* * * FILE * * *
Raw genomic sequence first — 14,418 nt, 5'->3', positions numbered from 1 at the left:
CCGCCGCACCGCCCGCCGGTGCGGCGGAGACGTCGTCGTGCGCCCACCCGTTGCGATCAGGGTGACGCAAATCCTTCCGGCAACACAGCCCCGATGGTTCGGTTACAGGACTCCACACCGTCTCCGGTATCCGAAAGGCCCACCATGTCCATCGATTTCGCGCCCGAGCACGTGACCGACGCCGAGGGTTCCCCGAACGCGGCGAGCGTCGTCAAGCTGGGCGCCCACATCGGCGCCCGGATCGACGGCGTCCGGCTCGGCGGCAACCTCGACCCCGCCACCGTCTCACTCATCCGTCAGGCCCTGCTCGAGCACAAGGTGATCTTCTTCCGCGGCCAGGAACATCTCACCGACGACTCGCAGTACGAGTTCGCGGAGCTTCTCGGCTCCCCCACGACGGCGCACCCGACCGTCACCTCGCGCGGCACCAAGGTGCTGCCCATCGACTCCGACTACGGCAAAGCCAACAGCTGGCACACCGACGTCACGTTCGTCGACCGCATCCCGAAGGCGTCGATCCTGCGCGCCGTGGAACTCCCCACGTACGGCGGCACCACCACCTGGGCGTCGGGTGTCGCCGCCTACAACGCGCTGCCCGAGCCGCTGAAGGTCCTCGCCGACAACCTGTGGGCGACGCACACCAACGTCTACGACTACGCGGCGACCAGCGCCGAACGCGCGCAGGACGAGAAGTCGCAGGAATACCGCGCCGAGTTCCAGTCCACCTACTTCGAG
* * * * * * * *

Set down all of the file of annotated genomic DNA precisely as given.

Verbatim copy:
Raw genomic sequence first — 14,418 nt, 5'->3', positions numbered from 1 at the left:
CCGCCGCACCGCCCGCCGGTGCGGCGGAGACGTCGTCGTGCGCCCACCCGTTGCGATCAGGGTGACGCAAATCCTTCCGGCAACACAGCCCCGATGGTTCGGTTACAGGACTCCACACCGTCTCCGGTATCCGAAAGGCCCACCATGTCCATCGATTTCGCGCCCGAGCACGTGACCGACGCCGAGGGTTCCCCGAACGCGGCGAGCGTCGTCAAGCTGGGCGCCCACATCGGCGCCCGGATCGACGGCGTCCGGCTCGGCGGCAACCTCGACCCCGCCACCGTCTCACTCATCCGTCAGGCCCTGCTCGAGCACAAGGTGATCTTCTTCCGCGGCCAGGAACATCTCACCGACGACTCGCAGTACGAGTTCGCGGAGCTTCTCGGCTCCCCCACGACGGCGCACCCGACCGTCACCTCGCGCGGCACCAAGGTGCTGCCCATCGACTCCGACTACGGCAAAGCCAACAGCTGGCACACCGACGTCACGTTCGTCGACCGCATCCCGAAGGCGTCGATCCTGCGCGCCGTGGAACTCCCCACGTACGGCGGCACCACCACCTGGGCGTCGGGTGTCGCCGCCTACAACGCGCTGCCCGAGCCGCTGAAGGTCCTCGCCGACAACCTGTGGGCGACGCACACCAACGTCTACGACTACGCGGCGACCAGCGCCGAACGCGCGCAGGACGAGAAGTCGCAGGAATACCGCGCCGAGTTCCAGTCCACCTACTTCGAG